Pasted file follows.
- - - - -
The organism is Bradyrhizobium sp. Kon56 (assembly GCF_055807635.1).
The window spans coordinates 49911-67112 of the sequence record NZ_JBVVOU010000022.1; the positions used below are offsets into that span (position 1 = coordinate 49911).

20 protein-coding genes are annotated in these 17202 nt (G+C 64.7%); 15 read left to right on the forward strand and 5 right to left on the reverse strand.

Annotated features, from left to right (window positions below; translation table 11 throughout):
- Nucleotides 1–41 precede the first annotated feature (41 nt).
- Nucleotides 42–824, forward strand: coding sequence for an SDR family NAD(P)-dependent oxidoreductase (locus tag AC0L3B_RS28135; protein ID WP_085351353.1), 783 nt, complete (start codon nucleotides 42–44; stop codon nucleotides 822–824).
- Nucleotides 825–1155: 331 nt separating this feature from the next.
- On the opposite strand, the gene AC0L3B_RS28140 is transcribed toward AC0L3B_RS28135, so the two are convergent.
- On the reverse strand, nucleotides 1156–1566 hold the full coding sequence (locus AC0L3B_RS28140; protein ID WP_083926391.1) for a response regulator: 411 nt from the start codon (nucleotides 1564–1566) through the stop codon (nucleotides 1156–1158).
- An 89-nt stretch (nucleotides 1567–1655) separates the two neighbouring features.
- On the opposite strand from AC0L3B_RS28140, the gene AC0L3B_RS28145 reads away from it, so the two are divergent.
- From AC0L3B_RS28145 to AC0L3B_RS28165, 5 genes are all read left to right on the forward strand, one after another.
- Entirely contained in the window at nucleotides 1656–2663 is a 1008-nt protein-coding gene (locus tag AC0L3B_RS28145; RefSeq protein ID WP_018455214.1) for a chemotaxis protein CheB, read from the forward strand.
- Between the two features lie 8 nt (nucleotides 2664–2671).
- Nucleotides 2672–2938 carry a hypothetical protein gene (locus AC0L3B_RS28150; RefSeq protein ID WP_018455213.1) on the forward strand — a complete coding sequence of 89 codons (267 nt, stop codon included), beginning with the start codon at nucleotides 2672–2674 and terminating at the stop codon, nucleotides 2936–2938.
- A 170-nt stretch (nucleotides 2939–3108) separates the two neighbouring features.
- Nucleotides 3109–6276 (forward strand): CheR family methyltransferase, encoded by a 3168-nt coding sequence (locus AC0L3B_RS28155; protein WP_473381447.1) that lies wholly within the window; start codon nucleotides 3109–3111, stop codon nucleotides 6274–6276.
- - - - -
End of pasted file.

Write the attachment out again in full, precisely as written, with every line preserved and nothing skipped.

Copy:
The organism is Bradyrhizobium sp. Kon56 (assembly GCF_055807635.1).
The window spans coordinates 49911-67112 of the sequence record NZ_JBVVOU010000022.1; the positions used below are offsets into that span (position 1 = coordinate 49911).

20 protein-coding genes are annotated in these 17202 nt (G+C 64.7%); 15 read left to right on the forward strand and 5 right to left on the reverse strand.

Annotated features, from left to right (window positions below; translation table 11 throughout):
- Nucleotides 1–41 precede the first annotated feature (41 nt).
- Nucleotides 42–824, forward strand: coding sequence for an SDR family NAD(P)-dependent oxidoreductase (locus tag AC0L3B_RS28135; protein ID WP_085351353.1), 783 nt, complete (start codon nucleotides 42–44; stop codon nucleotides 822–824).
- Nucleotides 825–1155: 331 nt separating this feature from the next.
- On the opposite strand, the gene AC0L3B_RS28140 is transcribed toward AC0L3B_RS28135, so the two are convergent.
- On the reverse strand, nucleotides 1156–1566 hold the full coding sequence (locus AC0L3B_RS28140; protein ID WP_083926391.1) for a response regulator: 411 nt from the start codon (nucleotides 1564–1566) through the stop codon (nucleotides 1156–1158).
- An 89-nt stretch (nucleotides 1567–1655) separates the two neighbouring features.
- On the opposite strand from AC0L3B_RS28140, the gene AC0L3B_RS28145 reads away from it, so the two are divergent.
- From AC0L3B_RS28145 to AC0L3B_RS28165, 5 genes are all read left to right on the forward strand, one after another.
- Entirely contained in the window at nucleotides 1656–2663 is a 1008-nt protein-coding gene (locus tag AC0L3B_RS28145; RefSeq protein ID WP_018455214.1) for a chemotaxis protein CheB, read from the forward strand.
- Between the two features lie 8 nt (nucleotides 2664–2671).
- Nucleotides 2672–2938 carry a hypothetical protein gene (locus AC0L3B_RS28150; RefSeq protein ID WP_018455213.1) on the forward strand — a complete coding sequence of 89 codons (267 nt, stop codon included), beginning with the start codon at nucleotides 2672–2674 and terminating at the stop codon, nucleotides 2936–2938.
- A 170-nt stretch (nucleotides 2939–3108) separates the two neighbouring features.
- Nucleotides 3109–6276 (forward strand): CheR family methyltransferase, encoded by a 3168-nt coding sequence (locus AC0L3B_RS28155; protein WP_473381447.1) that lies wholly within the window; start codon nucleotides 3109–3111, stop codon nucleotides 6274–6276.